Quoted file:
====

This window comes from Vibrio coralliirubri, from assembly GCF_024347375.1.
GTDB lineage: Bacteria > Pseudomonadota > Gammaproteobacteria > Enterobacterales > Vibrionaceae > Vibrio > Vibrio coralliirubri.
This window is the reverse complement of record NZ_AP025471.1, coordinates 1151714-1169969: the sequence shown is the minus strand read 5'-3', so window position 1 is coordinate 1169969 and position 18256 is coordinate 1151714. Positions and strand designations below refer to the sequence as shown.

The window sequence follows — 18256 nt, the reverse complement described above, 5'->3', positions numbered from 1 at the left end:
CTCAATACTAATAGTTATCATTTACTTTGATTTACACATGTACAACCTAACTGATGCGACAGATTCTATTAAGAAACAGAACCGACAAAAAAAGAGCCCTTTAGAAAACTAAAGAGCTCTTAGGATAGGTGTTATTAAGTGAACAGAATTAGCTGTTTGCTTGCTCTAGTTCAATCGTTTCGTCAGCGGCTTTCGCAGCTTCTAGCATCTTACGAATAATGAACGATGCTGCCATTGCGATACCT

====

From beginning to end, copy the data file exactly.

This window comes from Vibrio coralliirubri, from assembly GCF_024347375.1.
GTDB lineage: Bacteria > Pseudomonadota > Gammaproteobacteria > Enterobacterales > Vibrionaceae > Vibrio > Vibrio coralliirubri.
This window is the reverse complement of record NZ_AP025471.1, coordinates 1151714-1169969: the sequence shown is the minus strand read 5'-3', so window position 1 is coordinate 1169969 and position 18256 is coordinate 1151714. Positions and strand designations below refer to the sequence as shown.

The window sequence follows — 18256 nt, the reverse complement described above, 5'->3', positions numbered from 1 at the left end:
CTCAATACTAATAGTTATCATTTACTTTGATTTACACATGTACAACCTAACTGATGCGACAGATTCTATTAAGAAACAGAACCGACAAAAAAAGAGCCCTTTAGAAAACTAAAGAGCTCTTAGGATAGGTGTTATTAAGTGAACAGAATTAGCTGTTTGCTTGCTCTAGTTCAATCGTTTCGTCAGCGGCTTTCGCAGCTTCTAGCATCTTACGAATAATGAACGATGCTGCCATTGCGATACCT